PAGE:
FIG. 5 illustrates a timing diagram for an operation of the control unit 14' of FIG. 2. The timing diagram illustrates clocks T1-T4, an instruction opcode timing, a column line precharge signal, an opcode decode period, a row line signal period, a column latch period, and timing associated with an illegal signal. In the illustrated form, the column precharge signal is an active low signal.

In operation, the pipelined data processor 10 of FIG. 1 provides address and control information via the address bus 18 and control bus 22, respectively, to a source (not illustrated) external to the pipelined data processor 10. In response to the address and control information, the source (not illustrated) provides data to the pipelined data processor via the data bus 20. The received data information will be either an instruction opcode or a data operand. The bus interface unit 12 receives the data from data bus 20 and transfers the data to either control unit 14 or data path unit 16, depending on whether the data is an instruction opcode or a data operand. While the control unit 14 and the data path unit 16 are processing data received from the bus interface unit 12, the bus interface unit 12 provides additional address and control information to the source (not illustrated) for the purpose of receiving additional data processing information When the pipelined data processor 10 provides address and control information to the source (not illustrated) for the purpose of receiving either an instruction opcode or a data operand, the pipelined data processor is said to be "fetching." When the pipelined data processor 10 is fetching while the control unit 14 and data path unit 16 are processing data, the pipelined data processor is said to be "pipelined." That is, while a data processing instruction is being processed by the control unit 14 and the data path unit 16, a next instruction opcode is being fetched by the bus interface unit 12.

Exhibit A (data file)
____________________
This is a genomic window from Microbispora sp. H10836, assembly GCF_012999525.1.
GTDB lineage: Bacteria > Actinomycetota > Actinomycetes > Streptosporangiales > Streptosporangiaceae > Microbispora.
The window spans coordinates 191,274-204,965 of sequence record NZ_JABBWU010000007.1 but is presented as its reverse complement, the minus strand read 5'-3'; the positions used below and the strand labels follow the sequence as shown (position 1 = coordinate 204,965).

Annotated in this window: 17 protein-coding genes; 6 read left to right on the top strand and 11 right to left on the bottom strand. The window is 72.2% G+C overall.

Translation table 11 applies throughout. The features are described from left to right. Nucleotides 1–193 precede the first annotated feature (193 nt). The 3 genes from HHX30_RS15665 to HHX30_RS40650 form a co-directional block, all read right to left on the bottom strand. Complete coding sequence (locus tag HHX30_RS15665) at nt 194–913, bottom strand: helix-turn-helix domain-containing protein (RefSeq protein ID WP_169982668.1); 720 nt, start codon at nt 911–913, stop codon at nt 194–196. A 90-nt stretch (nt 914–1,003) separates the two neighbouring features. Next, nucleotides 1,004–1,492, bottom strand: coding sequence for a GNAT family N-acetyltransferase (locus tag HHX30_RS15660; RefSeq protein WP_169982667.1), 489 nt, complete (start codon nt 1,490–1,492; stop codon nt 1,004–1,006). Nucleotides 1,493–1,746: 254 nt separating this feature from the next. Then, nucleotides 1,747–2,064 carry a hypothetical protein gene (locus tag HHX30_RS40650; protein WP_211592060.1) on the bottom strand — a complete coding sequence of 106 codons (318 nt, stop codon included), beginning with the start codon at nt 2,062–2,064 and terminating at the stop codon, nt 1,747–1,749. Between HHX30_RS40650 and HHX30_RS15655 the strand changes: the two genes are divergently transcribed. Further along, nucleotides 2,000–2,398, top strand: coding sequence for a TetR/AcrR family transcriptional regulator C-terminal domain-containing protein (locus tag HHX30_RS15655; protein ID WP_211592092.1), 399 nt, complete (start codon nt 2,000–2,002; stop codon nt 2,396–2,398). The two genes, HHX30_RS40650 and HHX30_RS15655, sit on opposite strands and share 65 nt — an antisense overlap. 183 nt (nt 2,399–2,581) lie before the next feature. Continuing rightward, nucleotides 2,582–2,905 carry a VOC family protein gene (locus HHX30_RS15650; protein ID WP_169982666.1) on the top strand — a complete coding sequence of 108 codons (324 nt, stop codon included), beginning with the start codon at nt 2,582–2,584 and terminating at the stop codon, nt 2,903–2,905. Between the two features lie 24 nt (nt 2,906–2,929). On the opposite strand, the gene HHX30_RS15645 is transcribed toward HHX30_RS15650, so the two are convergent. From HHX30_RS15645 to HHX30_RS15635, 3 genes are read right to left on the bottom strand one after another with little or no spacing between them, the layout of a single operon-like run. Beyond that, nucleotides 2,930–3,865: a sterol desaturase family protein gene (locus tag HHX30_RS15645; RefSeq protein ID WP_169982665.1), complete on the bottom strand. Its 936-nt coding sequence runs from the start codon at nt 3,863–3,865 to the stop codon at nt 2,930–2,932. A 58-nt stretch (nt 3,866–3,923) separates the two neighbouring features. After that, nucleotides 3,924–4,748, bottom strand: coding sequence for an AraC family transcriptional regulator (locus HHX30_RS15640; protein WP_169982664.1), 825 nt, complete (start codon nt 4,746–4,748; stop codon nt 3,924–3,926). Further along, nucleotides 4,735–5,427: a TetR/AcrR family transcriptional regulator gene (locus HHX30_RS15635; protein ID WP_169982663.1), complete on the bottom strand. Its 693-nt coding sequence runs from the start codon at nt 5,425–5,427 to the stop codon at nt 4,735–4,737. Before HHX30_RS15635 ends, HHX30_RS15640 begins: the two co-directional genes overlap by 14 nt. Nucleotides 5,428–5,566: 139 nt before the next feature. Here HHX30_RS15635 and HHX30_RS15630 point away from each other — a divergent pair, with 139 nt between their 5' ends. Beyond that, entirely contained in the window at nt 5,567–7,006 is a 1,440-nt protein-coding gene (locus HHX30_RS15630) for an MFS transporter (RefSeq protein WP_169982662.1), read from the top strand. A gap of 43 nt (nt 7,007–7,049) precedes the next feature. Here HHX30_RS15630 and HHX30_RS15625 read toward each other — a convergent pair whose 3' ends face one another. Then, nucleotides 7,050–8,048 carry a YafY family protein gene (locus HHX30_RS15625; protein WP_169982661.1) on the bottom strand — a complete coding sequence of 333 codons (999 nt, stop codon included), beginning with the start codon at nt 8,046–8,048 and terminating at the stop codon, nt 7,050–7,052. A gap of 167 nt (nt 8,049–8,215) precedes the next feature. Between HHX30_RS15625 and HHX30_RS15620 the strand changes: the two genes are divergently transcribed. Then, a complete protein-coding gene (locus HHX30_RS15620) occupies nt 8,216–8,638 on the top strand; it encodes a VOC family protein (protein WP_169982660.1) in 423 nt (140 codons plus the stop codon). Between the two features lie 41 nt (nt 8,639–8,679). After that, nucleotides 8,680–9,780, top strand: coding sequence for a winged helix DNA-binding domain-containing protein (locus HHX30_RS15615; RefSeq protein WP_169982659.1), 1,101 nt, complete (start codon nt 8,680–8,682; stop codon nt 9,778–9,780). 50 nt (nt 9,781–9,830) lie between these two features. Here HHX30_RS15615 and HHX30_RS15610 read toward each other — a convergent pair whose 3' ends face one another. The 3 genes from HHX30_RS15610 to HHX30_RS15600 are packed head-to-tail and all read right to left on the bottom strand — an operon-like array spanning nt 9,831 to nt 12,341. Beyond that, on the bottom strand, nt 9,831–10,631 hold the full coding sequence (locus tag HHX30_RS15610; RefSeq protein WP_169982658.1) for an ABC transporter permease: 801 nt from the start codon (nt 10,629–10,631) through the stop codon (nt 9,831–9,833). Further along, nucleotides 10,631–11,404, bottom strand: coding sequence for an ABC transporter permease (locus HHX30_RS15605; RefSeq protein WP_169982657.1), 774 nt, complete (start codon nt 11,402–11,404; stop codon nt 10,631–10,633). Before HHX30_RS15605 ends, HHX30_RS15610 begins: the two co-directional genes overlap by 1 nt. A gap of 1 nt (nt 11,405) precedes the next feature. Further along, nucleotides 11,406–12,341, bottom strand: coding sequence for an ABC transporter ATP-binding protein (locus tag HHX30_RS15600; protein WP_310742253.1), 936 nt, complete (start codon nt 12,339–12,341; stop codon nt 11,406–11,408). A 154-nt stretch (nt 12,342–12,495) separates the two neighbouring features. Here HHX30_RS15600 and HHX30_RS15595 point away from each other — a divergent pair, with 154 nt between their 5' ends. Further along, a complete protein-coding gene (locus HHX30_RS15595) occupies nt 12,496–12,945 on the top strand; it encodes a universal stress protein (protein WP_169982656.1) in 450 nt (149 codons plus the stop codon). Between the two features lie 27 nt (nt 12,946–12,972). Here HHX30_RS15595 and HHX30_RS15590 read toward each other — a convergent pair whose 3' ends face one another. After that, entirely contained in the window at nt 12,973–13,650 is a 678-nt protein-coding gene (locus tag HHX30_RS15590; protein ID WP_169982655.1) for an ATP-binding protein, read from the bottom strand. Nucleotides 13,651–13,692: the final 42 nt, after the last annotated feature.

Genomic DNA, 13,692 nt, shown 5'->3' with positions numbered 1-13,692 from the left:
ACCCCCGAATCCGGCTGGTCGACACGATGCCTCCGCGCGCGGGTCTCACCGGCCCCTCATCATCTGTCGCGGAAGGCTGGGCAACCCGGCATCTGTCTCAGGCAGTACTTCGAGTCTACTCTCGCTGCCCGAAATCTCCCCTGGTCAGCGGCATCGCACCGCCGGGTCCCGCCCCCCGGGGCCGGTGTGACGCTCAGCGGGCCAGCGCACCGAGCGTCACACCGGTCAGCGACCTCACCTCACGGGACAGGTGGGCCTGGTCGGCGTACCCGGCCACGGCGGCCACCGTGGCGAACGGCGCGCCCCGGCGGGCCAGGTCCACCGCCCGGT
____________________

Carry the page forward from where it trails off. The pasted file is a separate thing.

In accordance with the present invention, once the bus interface unit 12 fetches an instruction opcode, the bus interface unit 12 transfers the instruction opcode to the control unit 14' via bus 24. The opcode decoder 28 of FIG. 2 receives the instruction opcode via bus 38 and provides an active output signal via bus 40 to the entry ROM driver circuit 58 for each legal instruction opcode. If the instruction opcode is not legal, there is no active output signal generated from opcode decoder 28.

Referring to FIG. 3, each of the row drivers 60-68 performs a decoding operation by implementing a logical ANDing function as well as performing a driver function. That is, in response to an active output signal received via bus 40 or bus 42, the output of a predetermined row driver is selectively activated during a T3 time period. For example, FIG. 5 illustrates both an instruction opcode and the column precharge signal becoming active during a T1 time period. The active column precharge signal causes each of the P-channel transistors within ROM precharge portion 34 of FIG. 3 to drive each column line to a precharged state. The precharged state represents a predetermined first logic state, and a discharged state represents a predetermined second logic state. In the preferred embodiment, the first logic state is at the voltage level VDD and the second logic state is at the reference voltage level VSS. During the T2 time period the opcode decoder 28 of FIG. 2 decodes the received instruction opcode and provides an active output signal to a predetermined one of the row drivers within the entry ROM driver circuit 58. In response to the active output signal from the opcode decoder 28 and an active T3 signal, a predetermined one of the row line signals within the entry ROM array portion 35 is activated. The activated row line signal is illustrated in FIG. 5 as an active row select pulse on the row line signal. The activated row line signal within the entry ROM array portion 35 causes predetermined columns within ROM array 32 to be discharged. Further, since each of the row line signals within entry ROM array 35 is connected to the gate of an N-channel transistor whose drain is connected to column line 49, column line 49 is discharged whenever a row select signal within the entry ROM array portion 35 is activated. The ROM output circuit 33 interprets the discharged column line 49 as meaning a legal instruction was received and decoded by the opcode decoder 28 of FIG. 2.